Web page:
Launching something new is challenging. No surprise there.

One of the very difficult things to deal with is everybody’s points of views.

It has been well accepted now that if you have an idea, you have to share it with others. Let’s say it’s healthier.

Instead of keeping it for yourself, afraid that anyone could just drop whatever they are doing to run back home, steal your idea and start building it in your back (If it happens, then it means the idea was probably not that good).

But when you share your thoughts, your ideas, the situations you are struggling with, seeking for advice, well you pretty much get what you asked for… tons of different points of views.

Now, here are the Million dollars questions: Should you listen to all of them? How do you sort them out? Should you stick to your guts?

At the end, I tend to think that the problem is not really if you should listen to it or not, because well, you pretty much should. Each of those points of views likely represents the voice of a potential customer of yours.

Now, are each of them, actual potential customers that you are trying to focus on at this point?

Company Cycle vs Customer Cycle

Last January, Rob Han from was delivering a workshop about “How to find your Brand Identity?” for NEXTSTEP. Beyond the great tools that Rob delivered to help the audience with their branding, one of the last tips he gave was: “There is a “company cycle”, and there is a “customer cycle”. Be slow”.

Rob Han from Purple Spread during NEXTSTEP Branding Workshop on Jan 29, 2016

Put simply, it means that you are working on your project every day, for many hours every single day. You see your brand, you live it, you think about it when falling asleep, when taking a shower and see it in everything you do,… and you will get frustrated about it.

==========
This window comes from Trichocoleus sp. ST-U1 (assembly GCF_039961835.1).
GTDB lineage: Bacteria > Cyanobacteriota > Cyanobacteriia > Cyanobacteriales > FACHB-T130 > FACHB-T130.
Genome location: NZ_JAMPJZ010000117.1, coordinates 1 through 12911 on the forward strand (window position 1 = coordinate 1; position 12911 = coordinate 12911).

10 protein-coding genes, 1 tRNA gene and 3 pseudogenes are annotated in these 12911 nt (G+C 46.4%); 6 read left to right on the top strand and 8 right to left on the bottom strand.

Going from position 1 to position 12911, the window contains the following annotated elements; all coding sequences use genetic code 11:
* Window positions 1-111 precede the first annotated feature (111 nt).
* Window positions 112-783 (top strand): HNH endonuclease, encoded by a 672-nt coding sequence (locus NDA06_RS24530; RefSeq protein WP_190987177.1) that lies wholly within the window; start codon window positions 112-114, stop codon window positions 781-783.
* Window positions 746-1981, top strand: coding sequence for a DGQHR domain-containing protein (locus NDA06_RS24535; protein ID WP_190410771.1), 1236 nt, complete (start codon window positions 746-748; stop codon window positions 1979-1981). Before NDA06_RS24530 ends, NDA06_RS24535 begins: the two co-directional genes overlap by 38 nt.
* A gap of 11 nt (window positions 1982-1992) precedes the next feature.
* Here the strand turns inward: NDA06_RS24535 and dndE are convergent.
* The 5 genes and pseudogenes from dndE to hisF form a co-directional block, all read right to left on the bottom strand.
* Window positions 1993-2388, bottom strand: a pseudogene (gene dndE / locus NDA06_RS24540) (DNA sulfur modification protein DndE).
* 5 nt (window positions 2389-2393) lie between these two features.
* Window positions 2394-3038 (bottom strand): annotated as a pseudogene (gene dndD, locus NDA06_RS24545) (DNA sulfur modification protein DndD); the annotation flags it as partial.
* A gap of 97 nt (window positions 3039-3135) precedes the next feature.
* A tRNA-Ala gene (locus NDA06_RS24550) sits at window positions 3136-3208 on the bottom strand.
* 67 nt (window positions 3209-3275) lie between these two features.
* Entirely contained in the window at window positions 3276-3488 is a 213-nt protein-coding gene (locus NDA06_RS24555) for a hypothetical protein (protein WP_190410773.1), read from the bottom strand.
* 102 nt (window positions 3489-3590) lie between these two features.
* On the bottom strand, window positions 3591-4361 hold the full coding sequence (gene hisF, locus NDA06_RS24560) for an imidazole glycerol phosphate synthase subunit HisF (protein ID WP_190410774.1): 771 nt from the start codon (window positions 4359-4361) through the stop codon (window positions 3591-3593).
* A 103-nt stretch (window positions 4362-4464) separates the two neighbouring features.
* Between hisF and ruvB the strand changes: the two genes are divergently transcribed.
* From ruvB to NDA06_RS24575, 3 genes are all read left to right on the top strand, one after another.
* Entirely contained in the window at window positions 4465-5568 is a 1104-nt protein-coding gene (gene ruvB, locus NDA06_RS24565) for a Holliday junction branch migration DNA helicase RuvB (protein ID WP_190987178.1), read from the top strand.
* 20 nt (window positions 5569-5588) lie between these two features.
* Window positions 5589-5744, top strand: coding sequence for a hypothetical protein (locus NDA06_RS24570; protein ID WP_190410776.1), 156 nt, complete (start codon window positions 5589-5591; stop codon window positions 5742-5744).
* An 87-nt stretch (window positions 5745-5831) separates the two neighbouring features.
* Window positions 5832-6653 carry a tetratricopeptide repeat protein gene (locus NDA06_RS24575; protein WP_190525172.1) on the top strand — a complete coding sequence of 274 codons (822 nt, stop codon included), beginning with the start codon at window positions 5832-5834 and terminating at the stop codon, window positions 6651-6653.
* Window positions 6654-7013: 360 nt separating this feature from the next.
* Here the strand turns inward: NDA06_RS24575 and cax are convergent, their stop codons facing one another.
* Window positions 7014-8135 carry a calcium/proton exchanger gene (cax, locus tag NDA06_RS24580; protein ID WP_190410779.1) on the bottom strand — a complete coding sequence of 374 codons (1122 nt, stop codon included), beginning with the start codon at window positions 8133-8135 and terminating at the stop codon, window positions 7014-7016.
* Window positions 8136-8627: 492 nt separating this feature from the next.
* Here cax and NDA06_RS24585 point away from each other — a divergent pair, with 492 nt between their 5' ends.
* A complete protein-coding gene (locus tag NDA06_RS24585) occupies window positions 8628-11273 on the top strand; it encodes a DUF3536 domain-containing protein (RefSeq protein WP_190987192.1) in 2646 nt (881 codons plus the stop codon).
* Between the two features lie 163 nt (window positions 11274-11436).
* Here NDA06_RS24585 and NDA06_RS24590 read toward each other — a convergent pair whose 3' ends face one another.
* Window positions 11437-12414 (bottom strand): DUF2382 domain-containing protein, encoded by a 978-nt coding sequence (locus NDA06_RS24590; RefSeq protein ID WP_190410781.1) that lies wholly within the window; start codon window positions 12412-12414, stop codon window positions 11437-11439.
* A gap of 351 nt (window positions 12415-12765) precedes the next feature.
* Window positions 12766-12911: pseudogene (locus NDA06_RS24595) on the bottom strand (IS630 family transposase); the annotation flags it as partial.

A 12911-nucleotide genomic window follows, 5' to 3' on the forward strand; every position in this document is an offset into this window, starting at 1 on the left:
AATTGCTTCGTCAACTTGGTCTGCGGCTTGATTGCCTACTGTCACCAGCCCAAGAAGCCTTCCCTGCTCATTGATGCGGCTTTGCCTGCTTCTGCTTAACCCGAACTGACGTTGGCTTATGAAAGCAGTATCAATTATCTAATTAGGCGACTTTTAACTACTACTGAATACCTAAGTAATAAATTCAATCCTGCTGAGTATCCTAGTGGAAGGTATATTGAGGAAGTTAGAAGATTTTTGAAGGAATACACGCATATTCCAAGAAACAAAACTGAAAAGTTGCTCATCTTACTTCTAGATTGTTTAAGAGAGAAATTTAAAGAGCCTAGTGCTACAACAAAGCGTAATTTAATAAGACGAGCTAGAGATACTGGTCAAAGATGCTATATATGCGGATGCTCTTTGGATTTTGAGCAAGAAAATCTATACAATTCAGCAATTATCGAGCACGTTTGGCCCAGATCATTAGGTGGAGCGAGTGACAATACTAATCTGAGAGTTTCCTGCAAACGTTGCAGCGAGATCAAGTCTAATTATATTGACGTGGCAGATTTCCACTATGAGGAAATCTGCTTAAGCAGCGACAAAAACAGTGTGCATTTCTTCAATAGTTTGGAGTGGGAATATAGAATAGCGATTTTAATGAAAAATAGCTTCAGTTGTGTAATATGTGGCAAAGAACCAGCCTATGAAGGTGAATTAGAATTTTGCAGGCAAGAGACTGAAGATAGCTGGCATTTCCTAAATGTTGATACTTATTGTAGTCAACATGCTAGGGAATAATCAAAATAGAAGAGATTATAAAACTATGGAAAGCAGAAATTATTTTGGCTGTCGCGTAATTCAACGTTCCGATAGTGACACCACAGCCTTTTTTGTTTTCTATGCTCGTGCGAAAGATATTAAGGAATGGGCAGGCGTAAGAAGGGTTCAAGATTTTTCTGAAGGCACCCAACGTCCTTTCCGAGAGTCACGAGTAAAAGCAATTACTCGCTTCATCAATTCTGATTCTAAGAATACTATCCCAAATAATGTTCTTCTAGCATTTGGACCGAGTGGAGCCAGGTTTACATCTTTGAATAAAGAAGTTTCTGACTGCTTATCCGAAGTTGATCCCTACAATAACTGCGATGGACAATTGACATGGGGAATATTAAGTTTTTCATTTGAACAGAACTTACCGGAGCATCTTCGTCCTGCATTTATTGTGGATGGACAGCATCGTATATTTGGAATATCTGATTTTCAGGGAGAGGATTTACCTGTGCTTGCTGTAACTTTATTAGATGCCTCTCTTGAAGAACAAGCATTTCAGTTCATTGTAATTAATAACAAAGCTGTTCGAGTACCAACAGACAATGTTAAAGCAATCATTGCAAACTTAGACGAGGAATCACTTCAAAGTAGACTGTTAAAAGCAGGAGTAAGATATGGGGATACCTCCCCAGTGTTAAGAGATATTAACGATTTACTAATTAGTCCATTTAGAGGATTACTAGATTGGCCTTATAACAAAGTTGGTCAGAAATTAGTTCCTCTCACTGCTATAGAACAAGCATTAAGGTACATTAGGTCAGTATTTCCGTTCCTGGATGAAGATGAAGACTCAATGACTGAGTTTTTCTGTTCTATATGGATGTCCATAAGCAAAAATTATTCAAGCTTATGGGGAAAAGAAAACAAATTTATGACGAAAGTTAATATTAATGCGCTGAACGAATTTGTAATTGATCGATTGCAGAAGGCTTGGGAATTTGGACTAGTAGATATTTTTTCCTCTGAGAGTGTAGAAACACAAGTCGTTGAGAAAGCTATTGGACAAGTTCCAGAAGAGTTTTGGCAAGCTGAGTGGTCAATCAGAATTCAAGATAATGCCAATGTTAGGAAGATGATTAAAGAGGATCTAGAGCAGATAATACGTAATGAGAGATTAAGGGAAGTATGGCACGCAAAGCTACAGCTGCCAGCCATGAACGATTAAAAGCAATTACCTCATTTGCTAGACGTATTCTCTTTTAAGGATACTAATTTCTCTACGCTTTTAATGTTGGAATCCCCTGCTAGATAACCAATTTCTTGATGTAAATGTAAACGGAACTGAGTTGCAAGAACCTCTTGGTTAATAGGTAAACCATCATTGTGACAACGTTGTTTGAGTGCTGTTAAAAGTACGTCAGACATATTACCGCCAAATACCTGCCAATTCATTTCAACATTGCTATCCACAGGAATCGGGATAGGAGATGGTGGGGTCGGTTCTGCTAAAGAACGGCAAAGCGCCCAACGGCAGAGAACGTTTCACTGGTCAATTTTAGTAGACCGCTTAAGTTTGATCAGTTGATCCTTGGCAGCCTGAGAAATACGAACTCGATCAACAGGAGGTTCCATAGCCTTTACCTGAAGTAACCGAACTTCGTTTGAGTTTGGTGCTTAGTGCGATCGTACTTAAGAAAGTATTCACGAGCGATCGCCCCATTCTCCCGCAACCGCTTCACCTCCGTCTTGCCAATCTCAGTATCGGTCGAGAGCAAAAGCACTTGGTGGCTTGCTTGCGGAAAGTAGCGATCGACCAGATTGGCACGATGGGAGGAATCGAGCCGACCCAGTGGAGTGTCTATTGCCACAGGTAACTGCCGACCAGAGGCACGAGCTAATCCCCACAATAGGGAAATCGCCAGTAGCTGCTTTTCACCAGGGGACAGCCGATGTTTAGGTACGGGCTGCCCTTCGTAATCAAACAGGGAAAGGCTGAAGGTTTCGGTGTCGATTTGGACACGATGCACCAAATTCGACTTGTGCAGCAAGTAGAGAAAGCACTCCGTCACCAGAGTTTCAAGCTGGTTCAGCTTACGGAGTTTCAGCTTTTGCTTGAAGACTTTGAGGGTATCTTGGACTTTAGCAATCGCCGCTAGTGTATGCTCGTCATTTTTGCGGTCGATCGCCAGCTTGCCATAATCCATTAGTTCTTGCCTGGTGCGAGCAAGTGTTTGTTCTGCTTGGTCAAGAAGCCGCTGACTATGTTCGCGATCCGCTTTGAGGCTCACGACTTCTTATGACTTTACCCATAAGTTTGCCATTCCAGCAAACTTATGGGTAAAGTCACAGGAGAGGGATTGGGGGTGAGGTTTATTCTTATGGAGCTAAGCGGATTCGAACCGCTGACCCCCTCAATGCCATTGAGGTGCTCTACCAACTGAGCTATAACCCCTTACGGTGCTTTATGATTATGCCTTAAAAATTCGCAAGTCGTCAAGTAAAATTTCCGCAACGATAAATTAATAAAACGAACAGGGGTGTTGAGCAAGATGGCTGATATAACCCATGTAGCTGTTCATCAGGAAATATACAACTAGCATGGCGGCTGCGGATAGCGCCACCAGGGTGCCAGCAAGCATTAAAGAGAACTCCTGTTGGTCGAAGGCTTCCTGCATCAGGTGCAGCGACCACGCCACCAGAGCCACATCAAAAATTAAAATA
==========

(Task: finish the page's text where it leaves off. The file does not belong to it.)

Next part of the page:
But your clients are on a different pace. Think about it.How often are they in contact with your brand, your products, etc…? Definitely not as much as you are.

So Rob’s advice is to be slow. Don’t go through drastic changes too often, too fast. It’s not because you are tired of what you have at that moment, because you see it every day, that your customers are as well tired of it.

When launching the project, you, the entrepreneur, have your vision. You are picturing a form of development and the different steps to get there. Each of those steps, being apart of a certain amount of time and depending on customers’ responses, traction, competition, probably some kind of seasonality depending on what you are doing, and where in the world you are doing it.

Should you be listening?

If your marketing is good, customers will already picture your company being at a certain stage, however, it’s a pure “Fake it, til you make it”-type of situation. Your supporters, people from who you are seeking advice, are also believing that things are going fast, or at least faster than they actually are, and definitely way faster than you believe they are going. Now you see the frustration I was talking about earlier, don’t you?

So basically, customer acquisition and transformation are slower. You, the man behind all of this, are defining a certain speed to how things should be moving on and, let’s say, that you will always have some of your supporters that will be thinking that you are doing it wrong, too slow, too pricey, too expensive, too low, too high,…

When running the show, you have a sense of what is right or wrong for the project. You know when you will be reaching the other levels that will bring you closer to the targeted goal.

At least you are the one that knows.

Or, well, you should be the one, that whole thing is yours, right?

Maybe you only believe you know,… wait, hold on, do you still believe it?

What if you were wrong?…

What if you were looking for excuses?…

Afraid not to move forward? Afraid not to change your pricing?… To launch? …. Afraid not to make the call?…


Breathe…….. Breathe again…

So, how do you know what’s good or wrong for your project? Who should you listen to?

A/B testing should help…Right ????